President Donald Trump abruptly walked out of a closed-door meeting with congressional leaders Wednesday in the White House Situation Room after House Speaker Nancy Pelosi and Senate Minority Leader Chuck Schumer rejected his plea to include the $5.7 funding for his wall in the next government spending bill in exchange for ending a weeks-long government shutdown.
“Just left a meeting with Chuck and Nancy, a total waste of time. I asked what is going to happen in 30 days if I quickly open things up, are you going to approve Border Security which includes a Wall or Steel Barrier? Nancy said, NO. I said bye-bye, nothing else works!,” he wrote in a tweet.
Just left a meeting with Chuck and Nancy, a total waste of time. I asked what is going to happen in 30 days if I quickly open things up, are you going to approve Border Security which includes a Wall or Steel Barrier? Nancy said, NO. I said bye-bye, nothing else works!
— Donald J. Trump (@realDonaldTrump) January 9, 2019
After the meeting, Schumer confirmed to reporters that Trump had indeed “just got up and walked out.”
“He asked Speaker Pelosi, ‘will you agree to my wall?’ She said no. And he just got up, and said, ‘Well we’ve got nothing to discuss,'” the New York senator added. “Again, we saw a temper tantrum because he couldn’t get his way.”
Schumer also claimed that Trump had slammed his hand on a table in frustration but Vice President Mike Pence and other Republicans present at the meeting denied that happened.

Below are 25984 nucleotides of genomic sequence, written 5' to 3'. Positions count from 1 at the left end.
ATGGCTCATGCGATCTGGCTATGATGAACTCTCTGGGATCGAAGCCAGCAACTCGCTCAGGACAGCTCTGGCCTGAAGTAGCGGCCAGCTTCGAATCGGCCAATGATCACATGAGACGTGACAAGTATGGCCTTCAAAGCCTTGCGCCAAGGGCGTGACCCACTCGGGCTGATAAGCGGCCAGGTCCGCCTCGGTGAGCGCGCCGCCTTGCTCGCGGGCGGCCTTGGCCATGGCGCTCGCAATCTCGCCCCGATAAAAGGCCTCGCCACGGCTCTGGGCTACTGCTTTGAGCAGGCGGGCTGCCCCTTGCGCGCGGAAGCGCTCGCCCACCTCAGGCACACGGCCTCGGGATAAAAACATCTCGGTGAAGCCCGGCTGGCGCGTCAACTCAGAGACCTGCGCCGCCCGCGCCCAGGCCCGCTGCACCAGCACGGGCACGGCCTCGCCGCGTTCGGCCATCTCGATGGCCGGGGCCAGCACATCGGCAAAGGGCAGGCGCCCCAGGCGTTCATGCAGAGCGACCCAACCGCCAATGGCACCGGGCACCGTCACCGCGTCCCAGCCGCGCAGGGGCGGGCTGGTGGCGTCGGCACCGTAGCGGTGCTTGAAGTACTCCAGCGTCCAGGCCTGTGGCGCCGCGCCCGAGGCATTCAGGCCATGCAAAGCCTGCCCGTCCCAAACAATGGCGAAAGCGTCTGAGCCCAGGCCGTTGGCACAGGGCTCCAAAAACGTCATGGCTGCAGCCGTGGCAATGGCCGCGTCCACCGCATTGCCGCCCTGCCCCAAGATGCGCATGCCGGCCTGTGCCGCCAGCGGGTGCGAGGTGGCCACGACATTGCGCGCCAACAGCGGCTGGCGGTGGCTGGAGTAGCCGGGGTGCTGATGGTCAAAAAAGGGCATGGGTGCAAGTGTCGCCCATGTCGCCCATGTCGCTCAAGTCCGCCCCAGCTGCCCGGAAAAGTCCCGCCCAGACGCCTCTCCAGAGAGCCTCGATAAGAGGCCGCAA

Calling Trump “petulant,” Pelosi accused the president of being “insensitive” to the fact that by refusing to reopen the government thousands of federal government employees remained either unpaid or furloughed.
“The president seems to be insensitive to that,” she said. “He thinks maybe they could just ask their father for more money. But they can’t,” she said, taking a subtle jab at Trump’s wealthy upbringing.
The shutdown over Trump’s border wall began on December 22 and has already become the second longest in US history. The longest ever shutdown in US history took place in December 1995 and January 1996 and lasted 21 days under former President Bill Clinton.
Trump’s decision to partially close federal agencies affects nearly 800,000 workers, whom Pelosi said were “collateral damage” to Trump.